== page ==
"We must be entirely honest with somebody," they say, "if we expect to live long or happily in this world. Rightly and naturally, we think well before we choose the person or persons with whom to take this intimate and confidential step. Those of us belonging to a religious denomination which requires confession must, and of course, will want to go to the properly appointed authority whose duty it is to receive it. Though we have no religious connection, we may still do well to talk with someone ordained by an established religion. We often find such a person quick to see and understand our problem. Of course, we sometimes encounter people who do not understand alcoholics."
The next paragraph is relevant to the Gavin Newsom scandal:
"If we cannot or would rather not do this [find a religious figure to confess our moral inventory to], we search our acquaintance for a close-mouthed, understanding friend. Perhaps our doctor or psychologist will be the person. It may be one of our own family, but we cannot disclose anything to our wives or our parents which will hurt them and make them unhappy. We have no right to save our own skin at another person's expense. [Italics mine.] Such parts of our story we tell to someone who will understand, yet be unaffected. The rule is we must be hard on ourself, but always considerate of others."
Hard on ourself, but always considerate of others. That is wonderful and wise, indeed, it seems to me, for it counters the temptation to create further drama with elaborate and wrenching confessions of glamorous and titillating wrongs. It suggests that we unburden ourselves of the sordid, awful truth that so torments us so, but tell it in a form unvarnished by celebrity, money and power. So we slept with the mayor or we slept with our pimp or we slept with a horny neighbor, it does not matter. We feel awful about it because it was not what we would have done had we been in our right minds. We were out of control and now we are ashamed.
It is that shame and remorse and self-hatred that we want to "get off our chest." But it is suggested that rather than burden our wives or husbands with it, we find "someone who will understand, yet be unaffected."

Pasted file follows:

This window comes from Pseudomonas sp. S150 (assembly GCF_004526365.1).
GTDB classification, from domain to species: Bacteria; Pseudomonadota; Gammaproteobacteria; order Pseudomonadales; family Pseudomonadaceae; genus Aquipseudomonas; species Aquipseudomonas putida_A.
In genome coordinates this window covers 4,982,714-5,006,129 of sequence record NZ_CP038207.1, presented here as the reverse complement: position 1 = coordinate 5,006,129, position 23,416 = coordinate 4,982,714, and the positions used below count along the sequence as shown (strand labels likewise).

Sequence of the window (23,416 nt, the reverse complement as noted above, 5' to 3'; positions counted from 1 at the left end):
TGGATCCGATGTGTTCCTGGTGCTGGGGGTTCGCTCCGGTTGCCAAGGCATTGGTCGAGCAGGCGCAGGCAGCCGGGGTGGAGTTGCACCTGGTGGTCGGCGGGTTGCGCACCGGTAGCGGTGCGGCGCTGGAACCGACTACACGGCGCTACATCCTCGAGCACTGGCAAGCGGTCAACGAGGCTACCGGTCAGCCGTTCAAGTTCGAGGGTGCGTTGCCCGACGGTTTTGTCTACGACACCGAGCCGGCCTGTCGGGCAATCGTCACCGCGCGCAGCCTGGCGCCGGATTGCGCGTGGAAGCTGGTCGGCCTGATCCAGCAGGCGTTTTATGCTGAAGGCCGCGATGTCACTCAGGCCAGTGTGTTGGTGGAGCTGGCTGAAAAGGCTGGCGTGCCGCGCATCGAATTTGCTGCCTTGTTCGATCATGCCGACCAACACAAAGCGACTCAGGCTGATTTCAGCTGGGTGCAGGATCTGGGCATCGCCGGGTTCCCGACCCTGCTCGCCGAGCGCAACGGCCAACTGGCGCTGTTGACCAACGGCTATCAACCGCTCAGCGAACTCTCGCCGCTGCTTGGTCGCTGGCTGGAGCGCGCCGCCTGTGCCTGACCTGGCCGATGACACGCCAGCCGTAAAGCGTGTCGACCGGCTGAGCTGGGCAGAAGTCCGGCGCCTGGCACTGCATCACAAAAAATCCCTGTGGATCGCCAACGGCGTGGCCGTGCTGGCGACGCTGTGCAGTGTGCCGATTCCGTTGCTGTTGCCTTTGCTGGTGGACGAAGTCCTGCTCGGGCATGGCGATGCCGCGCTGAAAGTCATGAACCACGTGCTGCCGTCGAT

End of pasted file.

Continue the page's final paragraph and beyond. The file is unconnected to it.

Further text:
That is what the Big Book says about the business of getting things off our chest. As I read them, there seem to be important differences between what you might call the "confession steps" and the "amends steps."
The fourth and fifth steps involve the confidential telling of things. No human except the two people working together on the step need know what transpires there. The eighth, ninth and 10th steps involve making amends (not confessing) to a wider circle of people. The eighth step suggests we make a list of all persons we had harmed and become willing to make amends to them all. The ninth step suggests we make direct amends to such people wherever possible except -- and again this is key -- "when to do so would injure them or others." Those to whom amends are made need not know why we are making the amends -- or even that the amends have been made! Making amends, as I think of it, does not mean apologizing. It means making things right. We do not seek forgiveness and admiration from those we have harmed. We just do the amends. We try to set things right. So where "making amends" stands to harm others, we rightly think hard before taking that step!
There are more steps, of course, and more to be said, and I hope I have gotten most of this right, as some of it I am quoting from memory. I just wanted to try to answer your question about what rationale this particular person may have seen to confess her affair to her husband. Her rehabilitation may have been unrelated to the 12 steps. She may have been advised by a rehabilitation counselor or psychotherapist to tell her husband, or may have confessed for her own personal reasons. But it does not seem to be what the AA Big Book, which has served as the inspiration for many recovery programs, would advise.
But then, with all humility, I'm just one reader of this fascinating and valuable text.
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What? You want more?